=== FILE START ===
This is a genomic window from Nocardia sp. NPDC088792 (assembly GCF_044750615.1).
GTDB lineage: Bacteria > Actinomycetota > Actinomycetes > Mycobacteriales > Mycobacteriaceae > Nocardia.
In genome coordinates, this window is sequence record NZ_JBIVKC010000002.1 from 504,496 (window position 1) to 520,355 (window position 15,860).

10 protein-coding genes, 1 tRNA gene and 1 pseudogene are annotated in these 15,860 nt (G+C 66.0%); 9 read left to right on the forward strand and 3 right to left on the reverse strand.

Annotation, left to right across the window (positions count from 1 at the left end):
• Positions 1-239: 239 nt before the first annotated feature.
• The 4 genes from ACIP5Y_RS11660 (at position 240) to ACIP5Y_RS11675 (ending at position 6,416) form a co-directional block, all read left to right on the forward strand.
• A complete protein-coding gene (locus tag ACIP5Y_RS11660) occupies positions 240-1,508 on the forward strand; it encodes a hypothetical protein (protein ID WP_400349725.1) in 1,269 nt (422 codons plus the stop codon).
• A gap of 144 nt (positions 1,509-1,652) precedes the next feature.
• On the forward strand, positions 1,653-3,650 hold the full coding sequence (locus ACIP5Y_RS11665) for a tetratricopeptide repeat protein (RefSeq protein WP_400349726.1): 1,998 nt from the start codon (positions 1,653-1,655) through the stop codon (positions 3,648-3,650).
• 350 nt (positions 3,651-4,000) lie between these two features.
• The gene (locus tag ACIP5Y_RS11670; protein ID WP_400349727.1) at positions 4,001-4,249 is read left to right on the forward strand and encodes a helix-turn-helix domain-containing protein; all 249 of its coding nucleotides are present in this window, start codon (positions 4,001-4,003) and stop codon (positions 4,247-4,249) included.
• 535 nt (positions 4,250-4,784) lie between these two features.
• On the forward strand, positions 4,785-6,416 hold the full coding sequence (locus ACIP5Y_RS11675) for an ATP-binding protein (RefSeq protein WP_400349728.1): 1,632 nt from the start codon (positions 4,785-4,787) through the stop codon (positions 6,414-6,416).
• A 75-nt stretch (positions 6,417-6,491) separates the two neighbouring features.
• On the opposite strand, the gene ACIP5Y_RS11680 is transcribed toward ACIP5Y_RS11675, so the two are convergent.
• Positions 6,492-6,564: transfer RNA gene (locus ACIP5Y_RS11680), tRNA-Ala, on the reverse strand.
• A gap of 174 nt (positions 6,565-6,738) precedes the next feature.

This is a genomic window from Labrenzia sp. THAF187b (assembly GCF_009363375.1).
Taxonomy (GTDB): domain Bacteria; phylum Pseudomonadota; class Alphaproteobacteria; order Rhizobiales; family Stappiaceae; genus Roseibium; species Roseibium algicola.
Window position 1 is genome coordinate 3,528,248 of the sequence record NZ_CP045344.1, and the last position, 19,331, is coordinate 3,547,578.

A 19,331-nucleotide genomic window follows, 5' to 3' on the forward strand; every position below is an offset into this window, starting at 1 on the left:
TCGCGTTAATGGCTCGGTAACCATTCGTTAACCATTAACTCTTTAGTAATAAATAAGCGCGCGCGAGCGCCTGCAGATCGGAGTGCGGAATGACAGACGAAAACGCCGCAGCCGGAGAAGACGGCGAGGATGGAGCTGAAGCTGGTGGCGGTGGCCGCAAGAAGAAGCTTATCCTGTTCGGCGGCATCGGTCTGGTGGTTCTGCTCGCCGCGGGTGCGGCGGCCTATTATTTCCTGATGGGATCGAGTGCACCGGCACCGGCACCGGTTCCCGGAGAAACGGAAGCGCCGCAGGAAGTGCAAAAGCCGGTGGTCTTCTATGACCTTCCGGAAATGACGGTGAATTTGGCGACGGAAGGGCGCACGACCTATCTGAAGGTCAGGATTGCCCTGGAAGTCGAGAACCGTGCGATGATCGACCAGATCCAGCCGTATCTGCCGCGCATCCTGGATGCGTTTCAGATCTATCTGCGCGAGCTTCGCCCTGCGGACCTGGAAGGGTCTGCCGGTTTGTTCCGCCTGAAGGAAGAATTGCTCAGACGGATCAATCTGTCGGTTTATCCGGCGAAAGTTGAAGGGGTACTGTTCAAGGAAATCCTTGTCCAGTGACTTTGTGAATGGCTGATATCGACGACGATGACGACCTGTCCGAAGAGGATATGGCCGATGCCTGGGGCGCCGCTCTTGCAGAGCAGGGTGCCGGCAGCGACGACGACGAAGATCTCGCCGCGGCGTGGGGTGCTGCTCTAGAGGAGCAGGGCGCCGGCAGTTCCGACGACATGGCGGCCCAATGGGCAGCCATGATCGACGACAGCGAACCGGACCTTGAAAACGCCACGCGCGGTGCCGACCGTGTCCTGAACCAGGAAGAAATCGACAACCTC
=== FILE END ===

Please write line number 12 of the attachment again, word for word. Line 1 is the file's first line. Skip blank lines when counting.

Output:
• The gene (locus tag ACIP5Y_RS11670; protein ID WP_400349727.1) at positions 4,001-4,249 is read left to right on the forward strand and encodes a helix-turn-helix domain-containing protein; all 249 of its coding nucleotides are present in this window, start codon (positions 4,001-4,003) and stop codon (positions 4,247-4,249) included.